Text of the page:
Rowing Is a Full-Body Workout You Can Do at Any Age
Occasionally I hanker for a new workout. The spin studio starts to seem awfully dark and dank; at the gym, my headphones fail to block out the chatter and chaos; yoga bores me senseless. And last year new research began to reveal the many benefits of outdoor, rather than indoor, exercise, for both our physical and mental health. Four recent studies have shown that getting out of the gym and into the wild—so-called “green exercise”—may improve sleep, energy, and mood and reduce stress, anxiety, and depression. This move back to nature follows other trends, such as the paleo diet and the rise of the gentleman farmer, that urge us to make like our ancestors and simplify.
I live in a gorgeous swath of rural New England. There’s no Drybar, but we do have thousands of pristine acres of freshwater. For years I played chauffeur and spectator as my daughter learned to row on the Housatonic River. With each passing race I was more soothed by the sight of shells gliding across the horizon until, suddenly, I felt a need to be on one myself.
Rowing, however, is far more difficult than it appears from the shore; it involves many action-of-a-second moves that must be timed perfectly. When I first showed up at the Litchfield Hills Rowing Club, on Bantam Lake in Connecticut, for Learn to Row class, I ran into some women I hadn’t seen for years. They had changed almost beyond recognition into crew jocks, hoisting eight-person Vespoli shells onto ultra-buff shoulders. I had some catching up to do.
Rowing has a meditative effect, with its rhythmic motion and surreal quiet, apart from breathing, faint splashes, and the whir of the seat rolling back and forth.
I was far from alone. According to US Rowing, the sport’s primary governing body, the number of rowing associations in this country has more than tripled (from 380 to 1,350) over the last two decades. One reason is the bump from The Boys in the Boat, Daniel James Brown’s best-seller about the University of Washington’s magnificent victory over the Germans in the 1936 Berlin Olympics.
Rowing is also in some ways the perfect exercise, one you can begin at any age and never have to stop. Because the motion is not fully weight-bearing, the crew is great for people with knee or shoulder problems—even ones who, like me, have had joint replacement surgery. “I’ve rowed in races with men and women in their eighties, so it’s a sport you can do for the rest of your life,” says Gevvie Stone, a physician and former Princeton oarswoman who was a silver medalist in single sculls at the 2016 Summer Olympics. “It’s great for your heart, your lungs, your endurance, and, I think, for your brain as well.”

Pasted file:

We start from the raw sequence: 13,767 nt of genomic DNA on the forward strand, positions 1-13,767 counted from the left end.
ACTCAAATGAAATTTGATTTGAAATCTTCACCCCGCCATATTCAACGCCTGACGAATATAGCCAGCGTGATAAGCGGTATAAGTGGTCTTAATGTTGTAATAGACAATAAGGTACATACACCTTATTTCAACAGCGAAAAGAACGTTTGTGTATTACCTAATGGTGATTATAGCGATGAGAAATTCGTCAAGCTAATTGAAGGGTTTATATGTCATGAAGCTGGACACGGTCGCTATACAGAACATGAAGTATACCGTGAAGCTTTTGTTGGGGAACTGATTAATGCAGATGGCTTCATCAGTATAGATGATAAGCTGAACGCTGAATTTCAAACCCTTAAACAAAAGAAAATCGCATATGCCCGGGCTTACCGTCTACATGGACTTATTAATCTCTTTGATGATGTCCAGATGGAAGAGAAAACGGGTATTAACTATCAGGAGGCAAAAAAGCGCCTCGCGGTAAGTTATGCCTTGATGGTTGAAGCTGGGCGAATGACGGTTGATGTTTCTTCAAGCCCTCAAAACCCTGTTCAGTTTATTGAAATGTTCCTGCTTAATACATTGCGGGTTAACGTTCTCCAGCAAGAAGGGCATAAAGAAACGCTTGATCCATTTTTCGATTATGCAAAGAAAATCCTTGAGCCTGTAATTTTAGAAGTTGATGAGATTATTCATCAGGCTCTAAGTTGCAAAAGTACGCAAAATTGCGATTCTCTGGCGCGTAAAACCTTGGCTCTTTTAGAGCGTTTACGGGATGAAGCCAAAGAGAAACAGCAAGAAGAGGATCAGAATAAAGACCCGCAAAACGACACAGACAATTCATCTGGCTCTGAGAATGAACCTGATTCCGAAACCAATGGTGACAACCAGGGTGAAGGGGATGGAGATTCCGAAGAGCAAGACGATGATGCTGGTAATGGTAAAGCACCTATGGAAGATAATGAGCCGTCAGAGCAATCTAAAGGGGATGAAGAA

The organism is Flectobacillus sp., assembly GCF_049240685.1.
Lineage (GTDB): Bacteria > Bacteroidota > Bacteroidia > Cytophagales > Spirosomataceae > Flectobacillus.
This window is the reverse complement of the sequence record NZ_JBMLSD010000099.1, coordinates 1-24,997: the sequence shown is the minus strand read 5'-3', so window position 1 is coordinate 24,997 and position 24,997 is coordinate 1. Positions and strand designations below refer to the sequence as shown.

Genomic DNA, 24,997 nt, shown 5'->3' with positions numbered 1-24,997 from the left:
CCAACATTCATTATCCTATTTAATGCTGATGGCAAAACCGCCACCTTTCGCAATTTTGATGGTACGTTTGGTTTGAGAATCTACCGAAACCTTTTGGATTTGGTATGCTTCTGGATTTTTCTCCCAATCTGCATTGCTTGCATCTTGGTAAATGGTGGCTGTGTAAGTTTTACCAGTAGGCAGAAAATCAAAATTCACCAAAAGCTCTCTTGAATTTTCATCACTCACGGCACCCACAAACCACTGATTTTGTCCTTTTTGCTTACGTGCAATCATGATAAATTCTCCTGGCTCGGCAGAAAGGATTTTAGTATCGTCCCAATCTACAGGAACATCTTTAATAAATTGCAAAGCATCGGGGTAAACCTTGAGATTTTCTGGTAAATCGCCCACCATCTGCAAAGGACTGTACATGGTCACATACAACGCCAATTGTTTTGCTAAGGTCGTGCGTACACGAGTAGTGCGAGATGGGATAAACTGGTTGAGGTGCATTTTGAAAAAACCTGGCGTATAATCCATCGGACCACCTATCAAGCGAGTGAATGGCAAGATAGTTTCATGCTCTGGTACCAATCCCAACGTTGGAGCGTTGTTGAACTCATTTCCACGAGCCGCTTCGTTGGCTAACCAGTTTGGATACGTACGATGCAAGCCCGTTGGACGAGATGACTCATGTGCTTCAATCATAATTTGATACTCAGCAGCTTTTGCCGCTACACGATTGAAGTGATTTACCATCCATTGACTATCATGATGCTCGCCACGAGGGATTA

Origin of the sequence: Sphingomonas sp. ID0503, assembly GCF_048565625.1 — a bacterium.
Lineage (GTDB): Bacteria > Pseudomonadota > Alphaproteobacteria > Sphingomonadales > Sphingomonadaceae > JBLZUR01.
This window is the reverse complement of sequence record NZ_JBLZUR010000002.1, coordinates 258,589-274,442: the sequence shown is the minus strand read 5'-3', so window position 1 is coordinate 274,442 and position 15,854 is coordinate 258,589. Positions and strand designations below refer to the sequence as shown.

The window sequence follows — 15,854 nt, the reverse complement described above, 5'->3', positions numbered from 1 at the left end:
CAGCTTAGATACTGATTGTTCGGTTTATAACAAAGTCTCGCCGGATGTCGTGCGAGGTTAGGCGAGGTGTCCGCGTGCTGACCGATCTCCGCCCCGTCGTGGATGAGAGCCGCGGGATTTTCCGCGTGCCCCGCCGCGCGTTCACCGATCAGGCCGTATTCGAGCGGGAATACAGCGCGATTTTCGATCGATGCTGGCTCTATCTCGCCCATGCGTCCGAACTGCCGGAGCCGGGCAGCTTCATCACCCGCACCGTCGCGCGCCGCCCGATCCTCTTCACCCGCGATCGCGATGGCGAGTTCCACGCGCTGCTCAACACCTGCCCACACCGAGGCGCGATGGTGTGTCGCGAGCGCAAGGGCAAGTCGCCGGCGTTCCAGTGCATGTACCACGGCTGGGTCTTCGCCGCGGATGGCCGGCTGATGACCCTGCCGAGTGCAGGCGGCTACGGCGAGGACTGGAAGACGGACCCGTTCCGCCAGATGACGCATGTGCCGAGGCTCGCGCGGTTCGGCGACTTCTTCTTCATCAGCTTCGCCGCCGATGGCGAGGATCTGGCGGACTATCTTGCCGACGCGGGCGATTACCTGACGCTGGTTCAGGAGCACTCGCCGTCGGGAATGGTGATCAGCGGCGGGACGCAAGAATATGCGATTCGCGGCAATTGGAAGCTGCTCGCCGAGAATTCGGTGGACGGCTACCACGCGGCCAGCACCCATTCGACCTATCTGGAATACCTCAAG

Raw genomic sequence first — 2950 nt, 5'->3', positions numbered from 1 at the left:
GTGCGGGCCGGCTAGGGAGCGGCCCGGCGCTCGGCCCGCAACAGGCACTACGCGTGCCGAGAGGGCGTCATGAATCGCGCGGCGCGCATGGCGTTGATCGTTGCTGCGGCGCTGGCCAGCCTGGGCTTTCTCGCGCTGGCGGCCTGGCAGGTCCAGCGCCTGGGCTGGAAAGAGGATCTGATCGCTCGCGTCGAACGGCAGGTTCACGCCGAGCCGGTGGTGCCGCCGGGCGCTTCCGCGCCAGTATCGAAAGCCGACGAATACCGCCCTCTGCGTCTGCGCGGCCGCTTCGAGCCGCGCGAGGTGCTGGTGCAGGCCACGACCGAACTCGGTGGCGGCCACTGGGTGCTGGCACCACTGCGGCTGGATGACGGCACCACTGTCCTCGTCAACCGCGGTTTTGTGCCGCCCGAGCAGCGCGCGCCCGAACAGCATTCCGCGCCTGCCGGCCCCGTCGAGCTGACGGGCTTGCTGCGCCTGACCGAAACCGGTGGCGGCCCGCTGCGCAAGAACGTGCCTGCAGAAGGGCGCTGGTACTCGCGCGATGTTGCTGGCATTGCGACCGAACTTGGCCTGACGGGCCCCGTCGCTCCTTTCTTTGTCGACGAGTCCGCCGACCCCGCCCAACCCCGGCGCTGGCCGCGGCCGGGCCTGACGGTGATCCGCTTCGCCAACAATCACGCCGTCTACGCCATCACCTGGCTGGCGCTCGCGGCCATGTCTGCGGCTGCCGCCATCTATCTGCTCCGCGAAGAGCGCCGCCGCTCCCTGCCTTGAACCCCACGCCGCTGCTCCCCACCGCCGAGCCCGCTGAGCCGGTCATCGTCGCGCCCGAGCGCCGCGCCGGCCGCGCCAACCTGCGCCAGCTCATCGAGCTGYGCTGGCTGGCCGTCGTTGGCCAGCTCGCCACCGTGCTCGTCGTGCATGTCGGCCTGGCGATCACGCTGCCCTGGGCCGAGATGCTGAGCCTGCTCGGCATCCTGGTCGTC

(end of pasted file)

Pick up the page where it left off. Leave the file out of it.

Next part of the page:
First I had to master the basics. The club’s coach, Kynan Reelick, a former Syracuse rower, met me at ungodly hours and, weather permitting (rain is okay, choppy water is not), I’d push off. I was once pretty slick with a canoe at sleepaway camp—how hard could it be? Ha. One day, in 90-degree August swelter, I tipped over my
The writer and her husband, sculptor Mark Mennin, steering a double on Bantam Lake in Litchfield, Connecticut
It wasn’t just my body that needed training. Often my face was distorted by a grimace while I rowed, revealing pain from blisters or from simply trying to keep the boat stable. “Smile!” Kynan exhorted. “Concentration, not strength.” To my surprise, I learned that when done correctly the sport uses about 70 percent legs, 20 to 25 percent core, and only about 10 percent arms, according to Stone. Even on the ergometer (the rowing machine), you must learn proper technique straight away to avoid a lower back injury.
Once you do, rowing has a meditative effect, with its rhythmic motion and surreal quiet, apart from breathing, faint splashes, and the whir of the seat rolling back and forth. “You’re moving through space, with nature and the elements all around you,” says Jo Hannafin, an orthopedic surgeon at New York’s Hospital for Special Surgery and onetime varsity rower at Brown. “The water can be spectacularly calming.”
In time my limbs felt leaner, and my posture improved om the attention I paid to my core. I love rowing solo, but camaraderie out on the water is nice too. At present my team is intimate—just my husband Mark, a stone sculptor of brute strength who weighs 80 pounds more than I. Our nest is now empty, but being together in a double scull makes it feel full. He’s a skilled and much stronger rower, but we share this pursuit. My stroke sets the pace, his power propels us, and throughout he ups my game.
In November the thermometer flirted with freezing as we pushed off for our last row of the season. I felt fitter than when we met, 30 years ago. Every fiber in every muscle was firing for one unified purpose: to sync our oars and pull the boat across the water. My green regime had strengthened me physically beyond my expectations, but my soaring sense of vigor came also from how close and connected I felt to the outdoors. Now the lake was not simply something I drove past four times a day. It was mine.
This story originally appeared in the June/July 2017 issue of Town & Country.
This story originally appeared on Townandcountrymag.com.* Minor edits have been made by the Townandcountry.ph editors.